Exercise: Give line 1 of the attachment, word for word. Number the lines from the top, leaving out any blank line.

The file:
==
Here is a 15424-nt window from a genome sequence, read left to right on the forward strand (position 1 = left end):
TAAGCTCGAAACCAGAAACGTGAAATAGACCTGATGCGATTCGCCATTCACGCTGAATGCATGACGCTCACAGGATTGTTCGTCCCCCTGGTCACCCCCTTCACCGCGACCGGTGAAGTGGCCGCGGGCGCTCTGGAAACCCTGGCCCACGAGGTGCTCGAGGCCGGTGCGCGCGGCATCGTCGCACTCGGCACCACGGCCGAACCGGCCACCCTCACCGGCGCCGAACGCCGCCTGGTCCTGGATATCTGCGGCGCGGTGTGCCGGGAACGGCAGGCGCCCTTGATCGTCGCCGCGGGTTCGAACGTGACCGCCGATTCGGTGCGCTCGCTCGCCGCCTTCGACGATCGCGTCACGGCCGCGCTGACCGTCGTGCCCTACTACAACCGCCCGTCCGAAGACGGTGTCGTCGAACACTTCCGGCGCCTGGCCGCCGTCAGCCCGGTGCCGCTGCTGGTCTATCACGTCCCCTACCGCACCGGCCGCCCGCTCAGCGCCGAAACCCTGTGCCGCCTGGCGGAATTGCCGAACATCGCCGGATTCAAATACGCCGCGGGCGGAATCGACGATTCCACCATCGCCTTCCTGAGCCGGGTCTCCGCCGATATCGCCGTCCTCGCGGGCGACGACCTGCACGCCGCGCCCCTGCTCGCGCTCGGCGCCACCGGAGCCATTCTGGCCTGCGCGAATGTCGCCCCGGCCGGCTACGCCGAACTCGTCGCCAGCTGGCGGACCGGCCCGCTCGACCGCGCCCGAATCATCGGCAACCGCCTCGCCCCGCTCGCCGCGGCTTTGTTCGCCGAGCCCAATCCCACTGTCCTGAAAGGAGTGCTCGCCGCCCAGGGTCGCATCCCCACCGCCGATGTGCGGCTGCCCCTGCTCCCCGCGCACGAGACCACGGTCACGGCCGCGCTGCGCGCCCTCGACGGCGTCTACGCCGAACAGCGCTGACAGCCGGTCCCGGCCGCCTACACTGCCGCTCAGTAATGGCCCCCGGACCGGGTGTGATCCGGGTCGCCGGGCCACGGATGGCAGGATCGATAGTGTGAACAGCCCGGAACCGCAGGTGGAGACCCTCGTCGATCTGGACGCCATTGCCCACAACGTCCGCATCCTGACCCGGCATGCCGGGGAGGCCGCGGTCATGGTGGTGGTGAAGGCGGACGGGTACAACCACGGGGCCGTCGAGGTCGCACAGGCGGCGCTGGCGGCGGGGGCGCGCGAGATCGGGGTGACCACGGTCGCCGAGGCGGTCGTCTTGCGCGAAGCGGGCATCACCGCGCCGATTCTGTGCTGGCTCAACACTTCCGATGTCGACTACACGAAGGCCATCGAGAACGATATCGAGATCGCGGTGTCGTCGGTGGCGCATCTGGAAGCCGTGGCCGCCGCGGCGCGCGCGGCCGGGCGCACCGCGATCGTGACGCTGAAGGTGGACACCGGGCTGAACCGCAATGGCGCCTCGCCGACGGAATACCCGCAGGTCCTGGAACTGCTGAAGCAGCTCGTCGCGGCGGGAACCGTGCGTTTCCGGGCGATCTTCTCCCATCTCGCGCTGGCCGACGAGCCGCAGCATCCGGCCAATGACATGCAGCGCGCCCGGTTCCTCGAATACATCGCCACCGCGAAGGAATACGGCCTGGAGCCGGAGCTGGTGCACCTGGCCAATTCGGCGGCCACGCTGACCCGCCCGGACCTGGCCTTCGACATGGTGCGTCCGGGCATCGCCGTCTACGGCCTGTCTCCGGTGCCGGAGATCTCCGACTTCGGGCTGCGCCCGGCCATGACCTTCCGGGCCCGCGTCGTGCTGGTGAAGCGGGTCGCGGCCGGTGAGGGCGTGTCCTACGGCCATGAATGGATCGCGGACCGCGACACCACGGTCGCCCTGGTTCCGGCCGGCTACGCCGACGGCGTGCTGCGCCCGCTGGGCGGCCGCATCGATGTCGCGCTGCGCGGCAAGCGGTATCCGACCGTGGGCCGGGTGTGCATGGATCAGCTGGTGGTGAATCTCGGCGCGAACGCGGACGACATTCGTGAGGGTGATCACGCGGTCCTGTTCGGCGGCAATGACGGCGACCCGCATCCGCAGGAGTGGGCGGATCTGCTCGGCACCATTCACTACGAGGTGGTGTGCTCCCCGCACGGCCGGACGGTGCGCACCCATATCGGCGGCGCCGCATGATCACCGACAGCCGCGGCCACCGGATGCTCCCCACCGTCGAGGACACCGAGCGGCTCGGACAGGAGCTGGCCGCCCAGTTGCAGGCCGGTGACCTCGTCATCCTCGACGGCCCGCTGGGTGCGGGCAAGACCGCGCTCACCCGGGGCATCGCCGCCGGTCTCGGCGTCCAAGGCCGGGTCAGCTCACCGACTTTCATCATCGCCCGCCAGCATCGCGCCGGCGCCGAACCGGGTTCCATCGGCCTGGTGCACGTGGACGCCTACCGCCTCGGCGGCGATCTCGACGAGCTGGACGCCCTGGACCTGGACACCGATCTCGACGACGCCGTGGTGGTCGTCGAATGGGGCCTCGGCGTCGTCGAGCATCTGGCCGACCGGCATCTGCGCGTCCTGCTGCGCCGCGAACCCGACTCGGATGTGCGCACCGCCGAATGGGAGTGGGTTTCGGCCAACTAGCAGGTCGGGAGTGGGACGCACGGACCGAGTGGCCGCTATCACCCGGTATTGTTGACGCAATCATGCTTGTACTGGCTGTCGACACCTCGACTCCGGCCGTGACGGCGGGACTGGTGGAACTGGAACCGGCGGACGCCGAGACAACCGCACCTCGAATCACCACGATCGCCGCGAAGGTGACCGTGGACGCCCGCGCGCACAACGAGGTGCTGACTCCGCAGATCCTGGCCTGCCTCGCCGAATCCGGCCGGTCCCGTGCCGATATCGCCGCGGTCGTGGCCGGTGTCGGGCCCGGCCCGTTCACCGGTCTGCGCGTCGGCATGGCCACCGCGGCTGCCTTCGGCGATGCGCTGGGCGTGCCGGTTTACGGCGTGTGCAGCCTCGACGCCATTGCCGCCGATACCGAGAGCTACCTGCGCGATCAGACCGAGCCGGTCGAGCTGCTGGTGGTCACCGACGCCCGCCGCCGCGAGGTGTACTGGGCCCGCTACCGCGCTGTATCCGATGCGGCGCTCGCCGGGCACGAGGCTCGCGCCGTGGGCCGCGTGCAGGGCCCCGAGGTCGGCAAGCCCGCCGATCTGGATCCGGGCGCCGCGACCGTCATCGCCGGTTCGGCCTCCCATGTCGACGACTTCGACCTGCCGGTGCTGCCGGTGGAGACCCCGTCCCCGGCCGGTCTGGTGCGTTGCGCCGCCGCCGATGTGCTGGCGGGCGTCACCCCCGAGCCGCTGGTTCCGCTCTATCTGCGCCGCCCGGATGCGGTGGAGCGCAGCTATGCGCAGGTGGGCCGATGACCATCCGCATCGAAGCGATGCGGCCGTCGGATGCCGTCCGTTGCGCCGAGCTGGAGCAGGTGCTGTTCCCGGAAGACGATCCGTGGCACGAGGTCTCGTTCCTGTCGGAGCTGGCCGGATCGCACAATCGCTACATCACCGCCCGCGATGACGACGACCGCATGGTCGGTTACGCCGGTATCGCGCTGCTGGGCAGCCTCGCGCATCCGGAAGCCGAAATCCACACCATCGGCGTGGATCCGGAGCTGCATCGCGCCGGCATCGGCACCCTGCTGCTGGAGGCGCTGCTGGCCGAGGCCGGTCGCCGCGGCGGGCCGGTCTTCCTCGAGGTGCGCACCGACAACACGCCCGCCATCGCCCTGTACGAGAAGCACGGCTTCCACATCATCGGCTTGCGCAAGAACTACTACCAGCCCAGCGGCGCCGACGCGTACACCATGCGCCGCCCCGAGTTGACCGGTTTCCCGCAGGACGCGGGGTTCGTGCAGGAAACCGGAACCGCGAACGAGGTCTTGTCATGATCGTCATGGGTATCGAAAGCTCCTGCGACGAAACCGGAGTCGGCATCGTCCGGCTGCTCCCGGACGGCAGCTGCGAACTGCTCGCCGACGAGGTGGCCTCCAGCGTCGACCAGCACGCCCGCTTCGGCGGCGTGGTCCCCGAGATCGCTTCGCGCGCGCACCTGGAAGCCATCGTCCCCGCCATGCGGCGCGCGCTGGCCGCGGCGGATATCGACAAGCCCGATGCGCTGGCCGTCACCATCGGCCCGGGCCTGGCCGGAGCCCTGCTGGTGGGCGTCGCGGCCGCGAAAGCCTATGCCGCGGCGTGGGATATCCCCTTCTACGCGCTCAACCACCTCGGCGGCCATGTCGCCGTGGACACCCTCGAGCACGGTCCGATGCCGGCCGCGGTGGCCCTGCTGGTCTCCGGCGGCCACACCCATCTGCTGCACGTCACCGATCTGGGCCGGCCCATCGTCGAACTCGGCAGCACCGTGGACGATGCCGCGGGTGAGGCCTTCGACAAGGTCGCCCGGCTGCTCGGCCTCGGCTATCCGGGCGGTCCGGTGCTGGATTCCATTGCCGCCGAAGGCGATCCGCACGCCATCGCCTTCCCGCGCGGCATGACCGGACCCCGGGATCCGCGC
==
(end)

Here is a 15424-nt window from a genome sequence, read left to right on the forward strand (position 1 = left end):